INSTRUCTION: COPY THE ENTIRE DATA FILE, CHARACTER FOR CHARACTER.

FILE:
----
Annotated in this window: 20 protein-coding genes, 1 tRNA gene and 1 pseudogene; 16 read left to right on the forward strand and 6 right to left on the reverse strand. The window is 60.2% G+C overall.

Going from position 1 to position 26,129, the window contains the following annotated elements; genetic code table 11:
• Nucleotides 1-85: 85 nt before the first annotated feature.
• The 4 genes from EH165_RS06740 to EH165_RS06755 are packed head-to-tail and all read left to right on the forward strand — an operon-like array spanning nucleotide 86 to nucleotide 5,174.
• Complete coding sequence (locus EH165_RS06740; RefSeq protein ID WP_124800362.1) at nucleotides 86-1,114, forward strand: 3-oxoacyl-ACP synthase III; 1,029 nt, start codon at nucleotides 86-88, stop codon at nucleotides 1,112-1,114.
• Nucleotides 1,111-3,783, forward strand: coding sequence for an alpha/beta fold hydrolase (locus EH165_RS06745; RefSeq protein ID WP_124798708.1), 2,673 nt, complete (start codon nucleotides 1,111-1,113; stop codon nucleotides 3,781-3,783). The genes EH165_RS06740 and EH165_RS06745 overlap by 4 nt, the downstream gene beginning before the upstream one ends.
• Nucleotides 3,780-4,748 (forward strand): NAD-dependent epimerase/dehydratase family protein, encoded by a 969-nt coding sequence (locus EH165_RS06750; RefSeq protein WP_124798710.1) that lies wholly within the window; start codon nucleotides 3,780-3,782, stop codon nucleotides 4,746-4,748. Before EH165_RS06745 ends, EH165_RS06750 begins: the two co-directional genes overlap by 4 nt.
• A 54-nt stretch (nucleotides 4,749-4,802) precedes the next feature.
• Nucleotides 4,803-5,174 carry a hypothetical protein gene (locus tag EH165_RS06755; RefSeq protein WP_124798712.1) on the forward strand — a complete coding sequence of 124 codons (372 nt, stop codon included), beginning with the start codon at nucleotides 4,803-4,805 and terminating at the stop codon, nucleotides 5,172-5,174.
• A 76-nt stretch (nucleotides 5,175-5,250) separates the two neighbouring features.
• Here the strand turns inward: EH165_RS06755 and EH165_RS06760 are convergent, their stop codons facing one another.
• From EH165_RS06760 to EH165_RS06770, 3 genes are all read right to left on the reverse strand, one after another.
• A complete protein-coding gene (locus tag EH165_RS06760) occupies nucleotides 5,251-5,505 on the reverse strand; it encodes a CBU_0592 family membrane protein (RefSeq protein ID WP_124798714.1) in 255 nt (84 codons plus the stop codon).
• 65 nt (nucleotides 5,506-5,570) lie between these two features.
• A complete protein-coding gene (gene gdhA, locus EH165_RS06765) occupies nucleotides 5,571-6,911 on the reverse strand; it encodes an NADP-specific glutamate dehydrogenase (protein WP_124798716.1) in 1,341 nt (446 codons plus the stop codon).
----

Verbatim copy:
Annotated in this window: 20 protein-coding genes, 1 tRNA gene and 1 pseudogene; 16 read left to right on the forward strand and 6 right to left on the reverse strand. The window is 60.2% G+C overall.

Going from position 1 to position 26,129, the window contains the following annotated elements; genetic code table 11:
• Nucleotides 1-85: 85 nt before the first annotated feature.
• The 4 genes from EH165_RS06740 to EH165_RS06755 are packed head-to-tail and all read left to right on the forward strand — an operon-like array spanning nucleotide 86 to nucleotide 5,174.
• Complete coding sequence (locus EH165_RS06740; RefSeq protein ID WP_124800362.1) at nucleotides 86-1,114, forward strand: 3-oxoacyl-ACP synthase III; 1,029 nt, start codon at nucleotides 86-88, stop codon at nucleotides 1,112-1,114.
• Nucleotides 1,111-3,783, forward strand: coding sequence for an alpha/beta fold hydrolase (locus EH165_RS06745; RefSeq protein ID WP_124798708.1), 2,673 nt, complete (start codon nucleotides 1,111-1,113; stop codon nucleotides 3,781-3,783). The genes EH165_RS06740 and EH165_RS06745 overlap by 4 nt, the downstream gene beginning before the upstream one ends.
• Nucleotides 3,780-4,748 (forward strand): NAD-dependent epimerase/dehydratase family protein, encoded by a 969-nt coding sequence (locus EH165_RS06750; RefSeq protein WP_124798710.1) that lies wholly within the window; start codon nucleotides 3,780-3,782, stop codon nucleotides 4,746-4,748. Before EH165_RS06745 ends, EH165_RS06750 begins: the two co-directional genes overlap by 4 nt.
• A 54-nt stretch (nucleotides 4,749-4,802) precedes the next feature.
• Nucleotides 4,803-5,174 carry a hypothetical protein gene (locus tag EH165_RS06755; RefSeq protein WP_124798712.1) on the forward strand — a complete coding sequence of 124 codons (372 nt, stop codon included), beginning with the start codon at nucleotides 4,803-4,805 and terminating at the stop codon, nucleotides 5,172-5,174.
• A 76-nt stretch (nucleotides 5,175-5,250) separates the two neighbouring features.
• Here the strand turns inward: EH165_RS06755 and EH165_RS06760 are convergent, their stop codons facing one another.
• From EH165_RS06760 to EH165_RS06770, 3 genes are all read right to left on the reverse strand, one after another.
• A complete protein-coding gene (locus tag EH165_RS06760) occupies nucleotides 5,251-5,505 on the reverse strand; it encodes a CBU_0592 family membrane protein (RefSeq protein ID WP_124798714.1) in 255 nt (84 codons plus the stop codon).
• 65 nt (nucleotides 5,506-5,570) lie between these two features.
• A complete protein-coding gene (gene gdhA, locus EH165_RS06765) occupies nucleotides 5,571-6,911 on the reverse strand; it encodes an NADP-specific glutamate dehydrogenase (protein WP_124798716.1) in 1,341 nt (446 codons plus the stop codon).